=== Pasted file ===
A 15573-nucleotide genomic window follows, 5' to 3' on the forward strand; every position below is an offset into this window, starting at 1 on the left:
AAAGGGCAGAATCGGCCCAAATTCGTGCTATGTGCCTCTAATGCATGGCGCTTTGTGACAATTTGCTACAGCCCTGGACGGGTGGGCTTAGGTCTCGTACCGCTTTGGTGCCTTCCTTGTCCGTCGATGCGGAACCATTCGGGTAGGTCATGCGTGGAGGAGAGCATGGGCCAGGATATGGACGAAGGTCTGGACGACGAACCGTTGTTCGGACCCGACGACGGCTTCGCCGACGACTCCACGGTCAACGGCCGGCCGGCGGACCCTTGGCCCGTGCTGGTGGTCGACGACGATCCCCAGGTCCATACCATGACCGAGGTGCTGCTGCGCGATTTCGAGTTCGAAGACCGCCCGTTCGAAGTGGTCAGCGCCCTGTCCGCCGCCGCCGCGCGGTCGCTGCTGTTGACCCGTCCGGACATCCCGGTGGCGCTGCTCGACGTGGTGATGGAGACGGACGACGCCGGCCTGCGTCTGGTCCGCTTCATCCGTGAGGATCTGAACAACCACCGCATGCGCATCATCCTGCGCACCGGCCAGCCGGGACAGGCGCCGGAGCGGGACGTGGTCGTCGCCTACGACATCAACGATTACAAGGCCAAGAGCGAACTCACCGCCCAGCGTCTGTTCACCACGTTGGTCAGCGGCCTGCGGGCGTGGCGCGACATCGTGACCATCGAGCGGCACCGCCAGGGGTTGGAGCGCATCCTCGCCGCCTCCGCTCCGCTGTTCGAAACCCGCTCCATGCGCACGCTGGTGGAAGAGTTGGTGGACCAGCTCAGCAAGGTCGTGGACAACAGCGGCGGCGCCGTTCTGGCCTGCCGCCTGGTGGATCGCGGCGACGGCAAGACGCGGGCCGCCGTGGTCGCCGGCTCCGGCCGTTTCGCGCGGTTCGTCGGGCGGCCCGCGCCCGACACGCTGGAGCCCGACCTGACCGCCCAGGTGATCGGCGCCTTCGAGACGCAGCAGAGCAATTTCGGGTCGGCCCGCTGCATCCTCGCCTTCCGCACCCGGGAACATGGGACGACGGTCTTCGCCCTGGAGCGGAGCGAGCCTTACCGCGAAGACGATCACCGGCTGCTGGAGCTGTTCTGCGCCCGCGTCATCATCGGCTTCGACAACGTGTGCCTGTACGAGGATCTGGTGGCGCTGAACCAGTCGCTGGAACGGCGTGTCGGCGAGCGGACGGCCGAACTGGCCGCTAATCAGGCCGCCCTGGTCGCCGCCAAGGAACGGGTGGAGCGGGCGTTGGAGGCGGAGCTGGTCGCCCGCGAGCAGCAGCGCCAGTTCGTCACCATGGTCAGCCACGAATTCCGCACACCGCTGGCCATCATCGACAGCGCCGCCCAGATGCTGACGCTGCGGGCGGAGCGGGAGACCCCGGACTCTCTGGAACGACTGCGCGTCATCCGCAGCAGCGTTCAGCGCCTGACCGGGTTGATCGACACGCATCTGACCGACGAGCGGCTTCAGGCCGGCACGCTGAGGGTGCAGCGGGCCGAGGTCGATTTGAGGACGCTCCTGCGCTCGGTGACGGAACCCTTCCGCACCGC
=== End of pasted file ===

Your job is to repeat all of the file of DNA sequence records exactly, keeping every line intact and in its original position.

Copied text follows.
A 15573-nucleotide genomic window follows, 5' to 3' on the forward strand; every position below is an offset into this window, starting at 1 on the left:
AAAGGGCAGAATCGGCCCAAATTCGTGCTATGTGCCTCTAATGCATGGCGCTTTGTGACAATTTGCTACAGCCCTGGACGGGTGGGCTTAGGTCTCGTACCGCTTTGGTGCCTTCCTTGTCCGTCGATGCGGAACCATTCGGGTAGGTCATGCGTGGAGGAGAGCATGGGCCAGGATATGGACGAAGGTCTGGACGACGAACCGTTGTTCGGACCCGACGACGGCTTCGCCGACGACTCCACGGTCAACGGCCGGCCGGCGGACCCTTGGCCCGTGCTGGTGGTCGACGACGATCCCCAGGTCCATACCATGACCGAGGTGCTGCTGCGCGATTTCGAGTTCGAAGACCGCCCGTTCGAAGTGGTCAGCGCCCTGTCCGCCGCCGCCGCGCGGTCGCTGCTGTTGACCCGTCCGGACATCCCGGTGGCGCTGCTCGACGTGGTGATGGAGACGGACGACGCCGGCCTGCGTCTGGTCCGCTTCATCCGTGAGGATCTGAACAACCACCGCATGCGCATCATCCTGCGCACCGGCCAGCCGGGACAGGCGCCGGAGCGGGACGTGGTCGTCGCCTACGACATCAACGATTACAAGGCCAAGAGCGAACTCACCGCCCAGCGTCTGTTCACCACGTTGGTCAGCGGCCTGCGGGCGTGGCGCGACATCGTGACCATCGAGCGGCACCGCCAGGGGTTGGAGCGCATCCTCGCCGCCTCCGCTCCGCTGTTCGAAACCCGCTCCATGCGCACGCTGGTGGAAGAGTTGGTGGACCAGCTCAGCAAGGTCGTGGACAACAGCGGCGGCGCCGTTCTGGCCTGCCGCCTGGTGGATCGCGGCGACGGCAAGACGCGGGCCGCCGTGGTCGCCGGCTCCGGCCGTTTCGCGCGGTTCGTCGGGCGGCCCGCGCCCGACACGCTGGAGCCCGACCTGACCGCCCAGGTGATCGGCGCCTTCGAGACGCAGCAGAGCAATTTCGGGTCGGCCCGCTGCATCCTCGCCTTCCGCACCCGGGAACATGGGACGACGGTCTTCGCCCTGGAGCGGAGCGAGCCTTACCGCGAAGACGATCACCGGCTGCTGGAGCTGTTCTGCGCCCGCGTCATCATCGGCTTCGACAACGTGTGCCTGTACGAGGATCTGGTGGCGCTGAACCAGTCGCTGGAACGGCGTGTCGGCGAGCGGACGGCCGAACTGGCCGCTAATCAGGCCGCCCTGGTCGCCGCCAAGGAACGGGTGGAGCGGGCGTTGGAGGCGGAGCTGGTCGCCCGCGAGCAGCAGCGCCAGTTCGTCACCATGGTCAGCCACGAATTCCGCACACCGCTGGCCATCATCGACAGCGCCGCCCAGATGCTGACGCTGCGGGCGGAGCGGGAGACCCCGGACTCTCTGGAACGACTGCGCGTCATCCGCAGCAGCGTTCAGCGCCTGACCGGGTTGATCGACACGCATCTGACCGACGAGCGGCTTCAGGCCGGCACGCTGAGGGTGCAGCGGGCCGAGGTCGATTTGAGGACGCTCCTGCGCTCGGTGACGGAACCCTTCCGCACCGC